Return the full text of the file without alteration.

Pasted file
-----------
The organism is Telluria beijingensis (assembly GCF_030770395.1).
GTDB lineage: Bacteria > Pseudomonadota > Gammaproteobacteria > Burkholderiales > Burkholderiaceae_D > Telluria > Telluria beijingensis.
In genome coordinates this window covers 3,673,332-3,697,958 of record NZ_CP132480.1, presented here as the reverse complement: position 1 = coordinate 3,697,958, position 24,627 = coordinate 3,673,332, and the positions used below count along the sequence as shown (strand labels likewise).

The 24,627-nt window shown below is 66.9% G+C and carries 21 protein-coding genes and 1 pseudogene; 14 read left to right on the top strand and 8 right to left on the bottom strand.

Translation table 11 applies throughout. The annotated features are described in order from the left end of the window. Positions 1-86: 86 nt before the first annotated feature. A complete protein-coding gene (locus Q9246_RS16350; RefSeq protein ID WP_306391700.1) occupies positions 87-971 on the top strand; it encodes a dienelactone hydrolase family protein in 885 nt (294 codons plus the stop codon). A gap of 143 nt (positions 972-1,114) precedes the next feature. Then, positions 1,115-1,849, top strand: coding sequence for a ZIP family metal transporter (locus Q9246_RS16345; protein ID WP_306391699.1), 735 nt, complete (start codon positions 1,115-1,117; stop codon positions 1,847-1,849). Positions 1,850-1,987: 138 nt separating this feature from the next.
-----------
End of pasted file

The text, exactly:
The organism is Telluria beijingensis (assembly GCF_030770395.1).
GTDB lineage: Bacteria > Pseudomonadota > Gammaproteobacteria > Burkholderiales > Burkholderiaceae_D > Telluria > Telluria beijingensis.
In genome coordinates this window covers 3,673,332-3,697,958 of record NZ_CP132480.1, presented here as the reverse complement: position 1 = coordinate 3,697,958, position 24,627 = coordinate 3,673,332, and the positions used below count along the sequence as shown (strand labels likewise).

The 24,627-nt window shown below is 66.9% G+C and carries 21 protein-coding genes and 1 pseudogene; 14 read left to right on the top strand and 8 right to left on the bottom strand.

Translation table 11 applies throughout. The annotated features are described in order from the left end of the window. Positions 1-86: 86 nt before the first annotated feature. A complete protein-coding gene (locus Q9246_RS16350; RefSeq protein ID WP_306391700.1) occupies positions 87-971 on the top strand; it encodes a dienelactone hydrolase family protein in 885 nt (294 codons plus the stop codon). A gap of 143 nt (positions 972-1,114) precedes the next feature. Then, positions 1,115-1,849, top strand: coding sequence for a ZIP family metal transporter (locus Q9246_RS16345; protein ID WP_306391699.1), 735 nt, complete (start codon positions 1,115-1,117; stop codon positions 1,847-1,849). Positions 1,850-1,987: 138 nt separating this feature from the next.